In a 2012 interview with Walter Isaacson for Smithsonian Magazine, Steve Jobs credited his passion for clean design and simplicity to his childhood home, a suburban tract home built by Joseph Eichler in the 1950s.
During this time, an unprecedented boom of creativity in architecture and design stimulated interest in streamlined forms and geometric shapes. We still know their names: Eames, Saarinen, Mies van der Rohe, Gehry and Lloyd Wright. And we still extol their brilliance.
These designers understood the need to bridge the modern industrial world and nature. When you think of Falling Water or the Farnsworth House, the setting is tantamount to the interior design. That’s why the midcentury aesthetic looks so good outdoors.
Take our Anders Collection. This is an iconic midcentury design, the sort of lines and aesthetic usually found only indoors. But its simple elegance becomes striking in an outdoor setting, as well. Its timeless style is characterized by the triple-canted frame, graduated slat back, channel back cushions and tapered legs.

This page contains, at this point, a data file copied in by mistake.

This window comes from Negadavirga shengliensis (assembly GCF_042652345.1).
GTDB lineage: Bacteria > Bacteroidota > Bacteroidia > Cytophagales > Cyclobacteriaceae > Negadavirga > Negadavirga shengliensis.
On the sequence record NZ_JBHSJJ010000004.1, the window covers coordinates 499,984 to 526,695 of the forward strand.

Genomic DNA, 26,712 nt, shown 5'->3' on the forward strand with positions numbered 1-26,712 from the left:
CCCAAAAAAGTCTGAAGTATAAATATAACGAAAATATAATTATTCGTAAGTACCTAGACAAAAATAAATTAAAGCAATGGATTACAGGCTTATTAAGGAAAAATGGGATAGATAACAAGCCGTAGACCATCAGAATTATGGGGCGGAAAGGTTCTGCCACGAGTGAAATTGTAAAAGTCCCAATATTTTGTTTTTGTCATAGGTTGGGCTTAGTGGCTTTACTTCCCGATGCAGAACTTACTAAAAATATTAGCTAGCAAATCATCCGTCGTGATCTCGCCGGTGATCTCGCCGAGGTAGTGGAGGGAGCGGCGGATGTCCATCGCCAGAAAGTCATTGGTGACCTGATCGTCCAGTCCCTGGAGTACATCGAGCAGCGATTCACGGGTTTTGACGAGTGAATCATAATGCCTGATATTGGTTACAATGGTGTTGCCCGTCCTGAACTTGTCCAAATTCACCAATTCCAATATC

Influenced by Danish Modern, designers in the ’50s and ’60s widely used teak as a raw material. Its warm color, durability and natural pedigree suited the movement’s organic consciousness. Our Peyton Collection draws upon these characteristics with a relaxed yet sophisticated form that looks good in almost any setting.
Like Mr. McGuire in The Graduate, midcentury designers also embraced man-made materials such as plastics for their durability and maintenance-free appeal. We top off our resin wicker Tribeca Collection with button-tufted cushions for an undeniably retro-cool look.
Lastly, midcentury designs brought color to life, especially when combined with black or white. Our Riviera Collection gets its visual lightness from the white upholstery and aluminum frame and its tremendous vibrancy from vividly colored outdoor pillows.
Got a taste for all things midcentury?Then you’ll like “The Martini & Old Fashioned: From Midcentury Classic to Modern Craft”